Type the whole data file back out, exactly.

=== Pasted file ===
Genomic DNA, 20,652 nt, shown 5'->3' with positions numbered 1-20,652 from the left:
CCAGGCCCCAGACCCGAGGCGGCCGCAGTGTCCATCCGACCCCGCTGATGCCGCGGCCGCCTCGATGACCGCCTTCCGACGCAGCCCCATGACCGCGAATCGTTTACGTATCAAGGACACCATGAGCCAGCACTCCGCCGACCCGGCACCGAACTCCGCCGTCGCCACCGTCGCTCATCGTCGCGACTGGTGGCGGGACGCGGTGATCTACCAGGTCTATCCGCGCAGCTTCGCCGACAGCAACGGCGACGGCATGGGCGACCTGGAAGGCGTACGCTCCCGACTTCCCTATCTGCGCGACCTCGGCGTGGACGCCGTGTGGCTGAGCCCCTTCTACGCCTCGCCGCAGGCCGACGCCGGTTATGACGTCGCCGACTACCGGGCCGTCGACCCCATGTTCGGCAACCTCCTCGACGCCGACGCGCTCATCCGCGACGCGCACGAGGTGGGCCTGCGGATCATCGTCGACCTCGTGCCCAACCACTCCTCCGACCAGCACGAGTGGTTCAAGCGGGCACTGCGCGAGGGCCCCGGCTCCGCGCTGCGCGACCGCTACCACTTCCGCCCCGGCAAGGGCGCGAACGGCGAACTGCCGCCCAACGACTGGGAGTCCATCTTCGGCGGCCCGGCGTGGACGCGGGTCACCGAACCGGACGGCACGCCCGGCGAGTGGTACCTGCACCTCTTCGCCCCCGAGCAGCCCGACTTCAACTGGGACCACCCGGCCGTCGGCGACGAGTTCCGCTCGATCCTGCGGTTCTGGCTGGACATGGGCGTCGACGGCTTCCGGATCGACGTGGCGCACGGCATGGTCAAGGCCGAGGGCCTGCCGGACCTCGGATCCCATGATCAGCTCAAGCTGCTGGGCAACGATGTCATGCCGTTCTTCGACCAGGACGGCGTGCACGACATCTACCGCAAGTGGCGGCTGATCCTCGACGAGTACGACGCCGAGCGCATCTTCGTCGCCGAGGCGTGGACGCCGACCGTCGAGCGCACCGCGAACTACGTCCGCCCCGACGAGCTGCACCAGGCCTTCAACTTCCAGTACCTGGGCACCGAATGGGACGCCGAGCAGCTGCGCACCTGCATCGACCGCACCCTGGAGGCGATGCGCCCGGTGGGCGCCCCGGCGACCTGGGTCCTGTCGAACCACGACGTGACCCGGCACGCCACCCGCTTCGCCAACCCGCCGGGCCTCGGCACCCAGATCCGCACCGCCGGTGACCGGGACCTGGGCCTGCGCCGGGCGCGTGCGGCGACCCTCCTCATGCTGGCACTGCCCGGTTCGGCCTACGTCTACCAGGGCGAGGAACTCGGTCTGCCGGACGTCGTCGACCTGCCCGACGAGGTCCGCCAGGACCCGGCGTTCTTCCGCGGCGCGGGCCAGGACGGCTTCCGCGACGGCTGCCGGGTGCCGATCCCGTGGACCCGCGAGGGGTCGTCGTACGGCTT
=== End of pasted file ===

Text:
Genomic DNA, 20,652 nt, shown 5'->3' with positions numbered 1-20,652 from the left:
CCAGGCCCCAGACCCGAGGCGGCCGCAGTGTCCATCCGACCCCGCTGATGCCGCGGCCGCCTCGATGACCGCCTTCCGACGCAGCCCCATGACCGCGAATCGTTTACGTATCAAGGACACCATGAGCCAGCACTCCGCCGACCCGGCACCGAACTCCGCCGTCGCCACCGTCGCTCATCGTCGCGACTGGTGGCGGGACGCGGTGATCTACCAGGTCTATCCGCGCAGCTTCGCCGACAGCAACGGCGACGGCATGGGCGACCTGGAAGGCGTACGCTCCCGACTTCCCTATCTGCGCGACCTCGGCGTGGACGCCGTGTGGCTGAGCCCCTTCTACGCCTCGCCGCAGGCCGACGCCGGTTATGACGTCGCCGACTACCGGGCCGTCGACCCCATGTTCGGCAACCTCCTCGACGCCGACGCGCTCATCCGCGACGCGCACGAGGTGGGCCTGCGGATCATCGTCGACCTCGTGCCCAACCACTCCTCCGACCAGCACGAGTGGTTCAAGCGGGCACTGCGCGAGGGCCCCGGCTCCGCGCTGCGCGACCGCTACCACTTCCGCCCCGGCAAGGGCGCGAACGGCGAACTGCCGCCCAACGACTGGGAGTCCATCTTCGGCGGCCCGGCGTGGACGCGGGTCACCGAACCGGACGGCACGCCCGGCGAGTGGTACCTGCACCTCTTCGCCCCCGAGCAGCCCGACTTCAACTGGGACCACCCGGCCGTCGGCGACGAGTTCCGCTCGATCCTGCGGTTCTGGCTGGACATGGGCGTCGACGGCTTCCGGATCGACGTGGCGCACGGCATGGTCAAGGCCGAGGGCCTGCCGGACCTCGGATCCCATGATCAGCTCAAGCTGCTGGGCAACGATGTCATGCCGTTCTTCGACCAGGACGGCGTGCACGACATCTACCGCAAGTGGCGGCTGATCCTCGACGAGTACGACGCCGAGCGCATCTTCGTCGCCGAGGCGTGGACGCCGACCGTCGAGCGCACCGCGAACTACGTCCGCCCCGACGAGCTGCACCAGGCCTTCAACTTCCAGTACCTGGGCACCGAATGGGACGCCGAGCAGCTGCGCACCTGCATCGACCGCACCCTGGAGGCGATGCGCCCGGTGGGCGCCCCGGCGACCTGGGTCCTGTCGAACCACGACGTGACCCGGCACGCCACCCGCTTCGCCAACCCGCCGGGCCTCGGCACCCAGATCCGCACCGCCGGTGACCGGGACCTGGGCCTGCGCCGGGCGCGTGCGGCGACCCTCCTCATGCTGGCACTGCCCGGTTCGGCCTACGTCTACCAGGGCGAGGAACTCGGTCTGCCGGACGTCGTCGACCTGCCCGACGAGGTCCGCCAGGACCCGGCGTTCTTCCGCGGCGCGGGCCAGGACGGCTTCCGCGACGGCTGCCGGGTGCCGATCCCGTGGACCCGCGAGGGGTCGTCGTACGGCTT